Now consider the introduction of the mobile phone. While we use the same numbering plan to assign telephone numbers for the process of establishing a connection, the mobile phone is no longer physically tied to a location. Because of this, the assumed embedded geographical hierarchy is no longer true. This becomes problematic when the potential impact of making that assumption is significant. An example of this would be if someone visiting Los Angeles with a New York City mobile phone called 911. If the 911 system routes calls to the police station based on the area code, then the caller will be connected to an emergency response number approximately 3,000 miles away. Clearly, this is not likely to help him very much.

The assumption that could lead to this kind of problem is what I call “code overloading.” I suggested earlier that with a code, each particular code value maps to a single meaning. Code overloading happens when people ascribe additional meanings to codes already in use. In our telephone number example, the meaning of the area code involves message routing directives; the later assumption of geographic classification is how the code’s meaning is overloaded. Similarly, overloading is not a problem until the underlying business environment changes, and makes the assumptions false. Unfortunately, this happens more frequently than one might expect and the underlying businesses rules may eventually, subtly change. And these impacts appear long after the original overloading.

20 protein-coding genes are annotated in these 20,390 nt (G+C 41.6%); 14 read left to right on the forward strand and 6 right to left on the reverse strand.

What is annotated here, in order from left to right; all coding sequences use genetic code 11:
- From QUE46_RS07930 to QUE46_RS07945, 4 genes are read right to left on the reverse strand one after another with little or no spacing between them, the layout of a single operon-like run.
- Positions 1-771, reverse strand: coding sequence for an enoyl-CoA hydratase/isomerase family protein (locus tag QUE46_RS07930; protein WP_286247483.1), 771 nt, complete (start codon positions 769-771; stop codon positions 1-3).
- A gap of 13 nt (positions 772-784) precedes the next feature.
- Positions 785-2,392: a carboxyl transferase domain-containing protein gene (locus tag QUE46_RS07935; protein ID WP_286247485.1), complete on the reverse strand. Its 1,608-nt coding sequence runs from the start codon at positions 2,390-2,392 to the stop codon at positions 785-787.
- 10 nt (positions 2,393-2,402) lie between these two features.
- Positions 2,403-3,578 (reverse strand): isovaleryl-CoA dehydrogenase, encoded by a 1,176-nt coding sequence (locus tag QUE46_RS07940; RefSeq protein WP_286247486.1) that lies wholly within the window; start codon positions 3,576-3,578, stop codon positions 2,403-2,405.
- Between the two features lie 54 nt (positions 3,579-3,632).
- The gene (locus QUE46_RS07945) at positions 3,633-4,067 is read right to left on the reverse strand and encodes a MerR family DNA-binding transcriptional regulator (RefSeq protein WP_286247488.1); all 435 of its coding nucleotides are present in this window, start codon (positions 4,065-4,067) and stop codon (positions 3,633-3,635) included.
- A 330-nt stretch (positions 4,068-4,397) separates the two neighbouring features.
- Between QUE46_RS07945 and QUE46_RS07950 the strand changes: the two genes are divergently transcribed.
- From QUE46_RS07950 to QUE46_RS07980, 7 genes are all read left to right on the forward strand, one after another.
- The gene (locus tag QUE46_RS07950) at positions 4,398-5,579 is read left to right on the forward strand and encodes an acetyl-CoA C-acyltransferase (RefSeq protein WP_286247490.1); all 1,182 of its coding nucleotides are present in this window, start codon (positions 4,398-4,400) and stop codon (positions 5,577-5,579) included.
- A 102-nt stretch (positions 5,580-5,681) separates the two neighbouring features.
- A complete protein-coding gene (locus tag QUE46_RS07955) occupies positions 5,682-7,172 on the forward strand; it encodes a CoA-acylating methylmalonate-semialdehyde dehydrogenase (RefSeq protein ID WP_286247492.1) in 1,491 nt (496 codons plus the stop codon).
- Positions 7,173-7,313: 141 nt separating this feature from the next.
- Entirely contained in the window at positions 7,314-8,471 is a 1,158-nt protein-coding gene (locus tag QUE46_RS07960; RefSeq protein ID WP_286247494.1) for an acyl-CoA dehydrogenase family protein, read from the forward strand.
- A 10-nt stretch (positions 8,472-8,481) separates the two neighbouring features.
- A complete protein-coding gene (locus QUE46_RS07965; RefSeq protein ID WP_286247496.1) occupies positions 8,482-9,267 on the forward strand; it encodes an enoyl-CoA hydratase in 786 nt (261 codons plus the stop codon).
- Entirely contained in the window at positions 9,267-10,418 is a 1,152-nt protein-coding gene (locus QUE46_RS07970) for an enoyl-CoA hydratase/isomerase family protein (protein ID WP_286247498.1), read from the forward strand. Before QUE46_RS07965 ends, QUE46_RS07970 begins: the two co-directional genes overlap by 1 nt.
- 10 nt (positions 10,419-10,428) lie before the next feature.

This is somewhat of a conundrum. The longer the overloading problem lies unnoticed, the more penetrating (and insidious) it will become. Sooner or later, it will get to the point where attempting to remediate the situation is just as intractable as ignoring it. As a routine part of data standardization and master data management, data analysis will reveal the existence of code overloading. But how do you deal with code overloading when it becomes a problem?